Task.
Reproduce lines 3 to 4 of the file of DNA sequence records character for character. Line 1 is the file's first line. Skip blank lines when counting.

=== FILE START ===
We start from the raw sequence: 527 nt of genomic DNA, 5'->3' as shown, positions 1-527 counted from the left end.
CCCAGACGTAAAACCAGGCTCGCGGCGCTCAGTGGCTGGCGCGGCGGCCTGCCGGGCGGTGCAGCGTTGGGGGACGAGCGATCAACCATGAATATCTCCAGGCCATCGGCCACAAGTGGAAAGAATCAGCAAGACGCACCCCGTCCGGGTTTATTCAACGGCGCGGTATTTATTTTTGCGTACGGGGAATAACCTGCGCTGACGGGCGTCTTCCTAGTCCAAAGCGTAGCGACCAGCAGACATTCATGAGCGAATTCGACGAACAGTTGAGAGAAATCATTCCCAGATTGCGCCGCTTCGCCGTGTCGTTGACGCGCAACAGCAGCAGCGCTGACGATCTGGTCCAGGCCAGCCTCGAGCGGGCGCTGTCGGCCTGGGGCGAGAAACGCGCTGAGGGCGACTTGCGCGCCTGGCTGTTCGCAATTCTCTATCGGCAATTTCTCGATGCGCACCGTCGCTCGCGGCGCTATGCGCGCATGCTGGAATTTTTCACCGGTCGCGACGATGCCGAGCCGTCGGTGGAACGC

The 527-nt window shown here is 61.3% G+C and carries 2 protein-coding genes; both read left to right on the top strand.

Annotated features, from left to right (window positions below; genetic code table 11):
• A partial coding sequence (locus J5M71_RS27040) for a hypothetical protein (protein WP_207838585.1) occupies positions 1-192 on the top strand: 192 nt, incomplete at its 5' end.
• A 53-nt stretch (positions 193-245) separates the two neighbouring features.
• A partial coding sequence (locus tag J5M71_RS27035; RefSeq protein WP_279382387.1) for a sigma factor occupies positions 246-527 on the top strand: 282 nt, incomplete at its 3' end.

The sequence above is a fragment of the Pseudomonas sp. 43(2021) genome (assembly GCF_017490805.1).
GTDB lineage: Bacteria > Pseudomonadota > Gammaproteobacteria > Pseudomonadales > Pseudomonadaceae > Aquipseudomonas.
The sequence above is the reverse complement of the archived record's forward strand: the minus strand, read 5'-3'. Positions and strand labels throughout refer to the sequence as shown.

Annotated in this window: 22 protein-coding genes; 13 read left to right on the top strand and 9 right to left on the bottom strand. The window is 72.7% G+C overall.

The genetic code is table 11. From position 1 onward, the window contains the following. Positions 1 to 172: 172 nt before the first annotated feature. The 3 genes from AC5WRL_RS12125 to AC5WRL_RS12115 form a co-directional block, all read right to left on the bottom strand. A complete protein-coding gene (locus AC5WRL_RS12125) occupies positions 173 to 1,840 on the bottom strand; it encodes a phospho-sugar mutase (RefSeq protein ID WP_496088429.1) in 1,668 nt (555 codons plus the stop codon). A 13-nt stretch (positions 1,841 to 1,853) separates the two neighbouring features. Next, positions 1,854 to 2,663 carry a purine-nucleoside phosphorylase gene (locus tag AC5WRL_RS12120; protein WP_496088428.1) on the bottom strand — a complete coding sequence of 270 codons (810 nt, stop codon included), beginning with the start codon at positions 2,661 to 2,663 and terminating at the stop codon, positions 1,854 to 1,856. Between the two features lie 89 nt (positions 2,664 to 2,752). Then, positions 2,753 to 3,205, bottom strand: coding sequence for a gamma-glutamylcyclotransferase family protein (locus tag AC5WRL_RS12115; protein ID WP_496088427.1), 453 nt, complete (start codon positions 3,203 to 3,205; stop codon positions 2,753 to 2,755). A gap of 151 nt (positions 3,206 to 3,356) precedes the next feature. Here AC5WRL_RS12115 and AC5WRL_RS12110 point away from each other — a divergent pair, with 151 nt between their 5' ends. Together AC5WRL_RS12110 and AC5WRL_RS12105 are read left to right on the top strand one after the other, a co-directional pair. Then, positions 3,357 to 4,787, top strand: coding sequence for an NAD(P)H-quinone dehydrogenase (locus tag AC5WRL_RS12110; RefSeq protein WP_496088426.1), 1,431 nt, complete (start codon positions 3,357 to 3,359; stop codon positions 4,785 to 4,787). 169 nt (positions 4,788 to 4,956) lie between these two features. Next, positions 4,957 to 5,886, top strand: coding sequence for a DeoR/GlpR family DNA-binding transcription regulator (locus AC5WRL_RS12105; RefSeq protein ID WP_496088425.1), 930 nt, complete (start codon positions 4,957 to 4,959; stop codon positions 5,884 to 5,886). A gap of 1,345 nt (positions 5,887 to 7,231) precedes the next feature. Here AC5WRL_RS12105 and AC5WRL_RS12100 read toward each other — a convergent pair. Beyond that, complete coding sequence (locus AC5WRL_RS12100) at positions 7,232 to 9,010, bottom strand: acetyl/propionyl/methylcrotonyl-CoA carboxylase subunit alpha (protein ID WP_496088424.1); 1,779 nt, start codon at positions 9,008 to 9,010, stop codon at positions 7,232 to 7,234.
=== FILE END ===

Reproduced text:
The 527-nt window shown here is 61.3% G+C and carries 2 protein-coding genes; both read left to right on the top strand.

Annotated features, from left to right (window positions below; genetic code table 11):